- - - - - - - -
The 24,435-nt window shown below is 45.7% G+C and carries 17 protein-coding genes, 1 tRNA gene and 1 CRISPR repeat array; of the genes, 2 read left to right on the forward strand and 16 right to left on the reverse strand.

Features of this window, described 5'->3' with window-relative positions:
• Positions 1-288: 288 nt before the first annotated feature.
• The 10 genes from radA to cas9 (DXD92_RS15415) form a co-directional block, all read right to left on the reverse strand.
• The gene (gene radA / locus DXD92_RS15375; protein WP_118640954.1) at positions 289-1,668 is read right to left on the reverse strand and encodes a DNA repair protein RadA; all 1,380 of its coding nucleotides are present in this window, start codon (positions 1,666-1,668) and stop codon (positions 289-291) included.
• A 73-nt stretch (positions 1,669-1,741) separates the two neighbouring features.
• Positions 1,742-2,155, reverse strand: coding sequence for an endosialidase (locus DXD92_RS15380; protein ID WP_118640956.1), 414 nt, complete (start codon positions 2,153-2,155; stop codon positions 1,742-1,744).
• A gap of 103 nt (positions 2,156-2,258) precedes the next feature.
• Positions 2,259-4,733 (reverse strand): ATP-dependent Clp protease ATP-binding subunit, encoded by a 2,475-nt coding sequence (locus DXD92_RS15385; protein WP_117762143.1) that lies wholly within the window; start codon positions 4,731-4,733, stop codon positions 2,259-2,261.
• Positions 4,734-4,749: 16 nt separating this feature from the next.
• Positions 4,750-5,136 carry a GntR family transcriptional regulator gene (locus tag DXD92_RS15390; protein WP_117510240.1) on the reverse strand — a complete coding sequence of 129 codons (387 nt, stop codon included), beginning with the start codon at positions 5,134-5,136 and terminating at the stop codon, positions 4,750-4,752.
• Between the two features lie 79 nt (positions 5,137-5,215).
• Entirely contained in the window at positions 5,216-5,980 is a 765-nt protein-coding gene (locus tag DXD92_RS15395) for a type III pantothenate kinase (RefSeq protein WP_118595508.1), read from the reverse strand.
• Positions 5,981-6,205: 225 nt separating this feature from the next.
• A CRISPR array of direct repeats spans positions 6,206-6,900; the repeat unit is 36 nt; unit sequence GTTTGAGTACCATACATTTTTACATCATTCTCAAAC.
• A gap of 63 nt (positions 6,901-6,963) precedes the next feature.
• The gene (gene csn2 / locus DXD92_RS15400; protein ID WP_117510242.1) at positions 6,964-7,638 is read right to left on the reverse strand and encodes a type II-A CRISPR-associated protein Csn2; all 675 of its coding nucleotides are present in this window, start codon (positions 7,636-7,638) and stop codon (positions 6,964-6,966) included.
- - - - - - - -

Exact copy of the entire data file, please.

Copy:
The 24,435-nt window shown below is 45.7% G+C and carries 17 protein-coding genes, 1 tRNA gene and 1 CRISPR repeat array; of the genes, 2 read left to right on the forward strand and 16 right to left on the reverse strand.

Features of this window, described 5'->3' with window-relative positions:
• Positions 1-288: 288 nt before the first annotated feature.
• The 10 genes from radA to cas9 (DXD92_RS15415) form a co-directional block, all read right to left on the reverse strand.
• The gene (gene radA / locus DXD92_RS15375; protein WP_118640954.1) at positions 289-1,668 is read right to left on the reverse strand and encodes a DNA repair protein RadA; all 1,380 of its coding nucleotides are present in this window, start codon (positions 1,666-1,668) and stop codon (positions 289-291) included.
• A 73-nt stretch (positions 1,669-1,741) separates the two neighbouring features.
• Positions 1,742-2,155, reverse strand: coding sequence for an endosialidase (locus DXD92_RS15380; protein ID WP_118640956.1), 414 nt, complete (start codon positions 2,153-2,155; stop codon positions 1,742-1,744).
• A gap of 103 nt (positions 2,156-2,258) precedes the next feature.
• Positions 2,259-4,733 (reverse strand): ATP-dependent Clp protease ATP-binding subunit, encoded by a 2,475-nt coding sequence (locus DXD92_RS15385; protein WP_117762143.1) that lies wholly within the window; start codon positions 4,731-4,733, stop codon positions 2,259-2,261.
• Positions 4,734-4,749: 16 nt separating this feature from the next.
• Positions 4,750-5,136 carry a GntR family transcriptional regulator gene (locus tag DXD92_RS15390; protein WP_117510240.1) on the reverse strand — a complete coding sequence of 129 codons (387 nt, stop codon included), beginning with the start codon at positions 5,134-5,136 and terminating at the stop codon, positions 4,750-4,752.
• Between the two features lie 79 nt (positions 5,137-5,215).
• Entirely contained in the window at positions 5,216-5,980 is a 765-nt protein-coding gene (locus tag DXD92_RS15395) for a type III pantothenate kinase (RefSeq protein WP_118595508.1), read from the reverse strand.
• Positions 5,981-6,205: 225 nt separating this feature from the next.
• A CRISPR array of direct repeats spans positions 6,206-6,900; the repeat unit is 36 nt; unit sequence GTTTGAGTACCATACATTTTTACATCATTCTCAAAC.
• A gap of 63 nt (positions 6,901-6,963) precedes the next feature.
• The gene (gene csn2 / locus DXD92_RS15400; protein ID WP_117510242.1) at positions 6,964-7,638 is read right to left on the reverse strand and encodes a type II-A CRISPR-associated protein Csn2; all 675 of its coding nucleotides are present in this window, start codon (positions 7,636-7,638) and stop codon (positions 6,964-6,966) included.